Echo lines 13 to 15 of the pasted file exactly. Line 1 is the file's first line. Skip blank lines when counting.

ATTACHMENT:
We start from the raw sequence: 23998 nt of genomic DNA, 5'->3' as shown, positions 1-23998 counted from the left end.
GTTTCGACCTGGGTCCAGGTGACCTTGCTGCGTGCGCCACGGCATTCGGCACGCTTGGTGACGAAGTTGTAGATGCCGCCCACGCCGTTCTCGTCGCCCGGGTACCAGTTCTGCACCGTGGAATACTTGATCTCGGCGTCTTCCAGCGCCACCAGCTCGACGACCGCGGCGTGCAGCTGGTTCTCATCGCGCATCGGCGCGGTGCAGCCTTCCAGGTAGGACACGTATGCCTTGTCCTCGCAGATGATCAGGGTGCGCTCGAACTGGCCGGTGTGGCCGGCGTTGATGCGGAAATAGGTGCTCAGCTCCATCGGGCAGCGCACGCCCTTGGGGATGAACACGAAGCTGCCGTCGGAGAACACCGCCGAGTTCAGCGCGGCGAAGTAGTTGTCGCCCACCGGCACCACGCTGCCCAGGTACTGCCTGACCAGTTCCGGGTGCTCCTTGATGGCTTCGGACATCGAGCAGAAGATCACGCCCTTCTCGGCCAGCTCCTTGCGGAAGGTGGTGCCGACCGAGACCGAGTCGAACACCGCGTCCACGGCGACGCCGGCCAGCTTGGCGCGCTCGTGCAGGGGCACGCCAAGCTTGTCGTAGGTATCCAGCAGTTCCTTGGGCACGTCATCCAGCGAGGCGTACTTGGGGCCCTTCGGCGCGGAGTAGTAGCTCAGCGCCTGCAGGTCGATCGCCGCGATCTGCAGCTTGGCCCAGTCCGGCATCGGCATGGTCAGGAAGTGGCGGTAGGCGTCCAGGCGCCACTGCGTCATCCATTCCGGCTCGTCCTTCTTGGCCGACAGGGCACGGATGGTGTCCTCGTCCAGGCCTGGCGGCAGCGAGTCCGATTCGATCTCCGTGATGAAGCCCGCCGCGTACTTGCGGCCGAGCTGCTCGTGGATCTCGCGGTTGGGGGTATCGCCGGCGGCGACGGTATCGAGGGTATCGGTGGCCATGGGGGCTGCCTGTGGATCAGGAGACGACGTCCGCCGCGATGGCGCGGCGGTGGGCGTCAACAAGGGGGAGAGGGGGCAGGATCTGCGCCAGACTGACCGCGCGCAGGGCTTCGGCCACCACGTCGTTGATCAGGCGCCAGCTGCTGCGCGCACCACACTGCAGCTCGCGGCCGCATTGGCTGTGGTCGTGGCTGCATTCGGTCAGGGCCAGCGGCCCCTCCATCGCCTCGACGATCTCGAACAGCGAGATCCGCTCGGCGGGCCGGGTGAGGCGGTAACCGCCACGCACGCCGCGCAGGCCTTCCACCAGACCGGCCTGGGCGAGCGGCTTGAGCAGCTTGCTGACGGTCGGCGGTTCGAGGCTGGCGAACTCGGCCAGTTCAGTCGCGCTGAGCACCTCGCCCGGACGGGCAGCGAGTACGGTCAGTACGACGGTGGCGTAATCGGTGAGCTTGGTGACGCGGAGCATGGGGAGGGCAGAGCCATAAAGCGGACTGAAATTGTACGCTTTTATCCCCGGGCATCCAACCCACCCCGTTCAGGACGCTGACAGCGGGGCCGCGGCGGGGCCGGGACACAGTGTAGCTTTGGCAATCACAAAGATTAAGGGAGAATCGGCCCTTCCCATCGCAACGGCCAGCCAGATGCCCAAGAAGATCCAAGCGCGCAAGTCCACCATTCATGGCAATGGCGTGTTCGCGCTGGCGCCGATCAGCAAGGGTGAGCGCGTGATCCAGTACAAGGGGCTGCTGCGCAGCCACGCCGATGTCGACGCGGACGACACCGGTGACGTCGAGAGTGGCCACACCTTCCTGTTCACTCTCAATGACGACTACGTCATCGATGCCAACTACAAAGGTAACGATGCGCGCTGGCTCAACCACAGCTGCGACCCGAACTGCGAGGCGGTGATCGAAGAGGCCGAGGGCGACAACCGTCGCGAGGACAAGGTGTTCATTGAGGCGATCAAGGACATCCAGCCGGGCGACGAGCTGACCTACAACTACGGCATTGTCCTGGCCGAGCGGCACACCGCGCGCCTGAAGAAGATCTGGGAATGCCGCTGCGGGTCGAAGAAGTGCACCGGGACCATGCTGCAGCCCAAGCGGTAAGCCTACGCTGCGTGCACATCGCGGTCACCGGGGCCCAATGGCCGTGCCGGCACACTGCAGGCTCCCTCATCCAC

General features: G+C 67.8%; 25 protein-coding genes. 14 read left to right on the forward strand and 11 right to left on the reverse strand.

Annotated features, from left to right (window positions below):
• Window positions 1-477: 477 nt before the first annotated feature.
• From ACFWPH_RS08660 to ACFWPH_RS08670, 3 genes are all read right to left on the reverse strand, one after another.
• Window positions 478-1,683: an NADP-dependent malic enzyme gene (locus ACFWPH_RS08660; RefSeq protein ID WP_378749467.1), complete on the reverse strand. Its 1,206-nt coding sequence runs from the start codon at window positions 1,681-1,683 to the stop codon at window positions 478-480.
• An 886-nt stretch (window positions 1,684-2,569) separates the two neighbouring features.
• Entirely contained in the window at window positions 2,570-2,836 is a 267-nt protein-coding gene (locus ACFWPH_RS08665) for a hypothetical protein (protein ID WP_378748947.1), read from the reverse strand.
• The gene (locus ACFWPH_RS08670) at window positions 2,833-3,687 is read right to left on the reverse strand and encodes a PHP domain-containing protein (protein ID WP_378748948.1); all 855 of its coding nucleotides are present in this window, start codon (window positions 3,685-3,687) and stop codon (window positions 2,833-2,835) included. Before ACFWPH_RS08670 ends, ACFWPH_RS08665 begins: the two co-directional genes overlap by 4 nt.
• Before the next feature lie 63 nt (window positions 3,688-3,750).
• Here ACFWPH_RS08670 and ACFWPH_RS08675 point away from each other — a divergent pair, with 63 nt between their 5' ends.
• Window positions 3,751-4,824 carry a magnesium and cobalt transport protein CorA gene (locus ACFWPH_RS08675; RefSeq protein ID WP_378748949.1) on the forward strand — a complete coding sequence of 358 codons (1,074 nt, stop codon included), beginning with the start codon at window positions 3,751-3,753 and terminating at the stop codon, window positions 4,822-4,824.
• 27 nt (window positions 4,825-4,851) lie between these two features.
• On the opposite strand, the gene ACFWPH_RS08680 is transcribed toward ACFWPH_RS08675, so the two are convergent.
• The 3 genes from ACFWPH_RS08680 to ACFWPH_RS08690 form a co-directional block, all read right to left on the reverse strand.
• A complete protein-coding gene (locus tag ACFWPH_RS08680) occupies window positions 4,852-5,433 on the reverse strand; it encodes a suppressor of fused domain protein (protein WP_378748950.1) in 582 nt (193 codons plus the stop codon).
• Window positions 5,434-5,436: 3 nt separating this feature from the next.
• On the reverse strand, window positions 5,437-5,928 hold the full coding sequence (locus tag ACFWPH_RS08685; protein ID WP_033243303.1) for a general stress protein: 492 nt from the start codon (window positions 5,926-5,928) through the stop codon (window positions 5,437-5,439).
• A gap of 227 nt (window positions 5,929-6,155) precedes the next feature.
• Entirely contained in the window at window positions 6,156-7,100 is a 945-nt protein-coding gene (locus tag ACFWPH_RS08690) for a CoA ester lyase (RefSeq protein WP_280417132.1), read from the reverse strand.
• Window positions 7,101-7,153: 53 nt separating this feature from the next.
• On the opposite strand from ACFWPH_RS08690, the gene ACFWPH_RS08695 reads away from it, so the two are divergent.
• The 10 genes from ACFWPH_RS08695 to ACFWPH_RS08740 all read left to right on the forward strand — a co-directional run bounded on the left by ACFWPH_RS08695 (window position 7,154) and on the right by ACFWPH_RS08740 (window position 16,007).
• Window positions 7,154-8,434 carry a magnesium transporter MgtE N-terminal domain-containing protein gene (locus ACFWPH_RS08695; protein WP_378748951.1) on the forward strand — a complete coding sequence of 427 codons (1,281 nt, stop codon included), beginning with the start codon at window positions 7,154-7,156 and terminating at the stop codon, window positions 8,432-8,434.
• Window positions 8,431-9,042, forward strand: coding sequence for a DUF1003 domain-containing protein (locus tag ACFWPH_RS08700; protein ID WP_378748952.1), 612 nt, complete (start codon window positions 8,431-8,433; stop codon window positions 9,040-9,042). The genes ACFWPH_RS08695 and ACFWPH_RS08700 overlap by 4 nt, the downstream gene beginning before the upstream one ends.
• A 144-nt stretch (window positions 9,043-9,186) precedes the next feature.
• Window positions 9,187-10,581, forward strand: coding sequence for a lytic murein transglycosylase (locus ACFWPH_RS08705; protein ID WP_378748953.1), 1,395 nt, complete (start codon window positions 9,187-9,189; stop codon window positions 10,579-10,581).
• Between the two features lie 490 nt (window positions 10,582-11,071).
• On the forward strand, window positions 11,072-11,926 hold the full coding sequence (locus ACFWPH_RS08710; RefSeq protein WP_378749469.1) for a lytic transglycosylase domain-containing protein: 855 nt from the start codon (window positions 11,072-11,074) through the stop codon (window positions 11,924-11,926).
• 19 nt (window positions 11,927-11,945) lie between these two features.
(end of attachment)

• Window positions 3,751-4,824 carry a magnesium and cobalt transport protein CorA gene (locus ACFWPH_RS08675; RefSeq protein ID WP_378748949.1) on the forward strand — a complete coding sequence of 358 codons (1,074 nt, stop codon included), beginning with the start codon at window positions 3,751-3,753 and terminating at the stop codon, window positions 4,822-4,824.
• 27 nt (window positions 4,825-4,851) lie between these two features.
• On the opposite strand, the gene ACFWPH_RS08680 is transcribed toward ACFWPH_RS08675, so the two are convergent.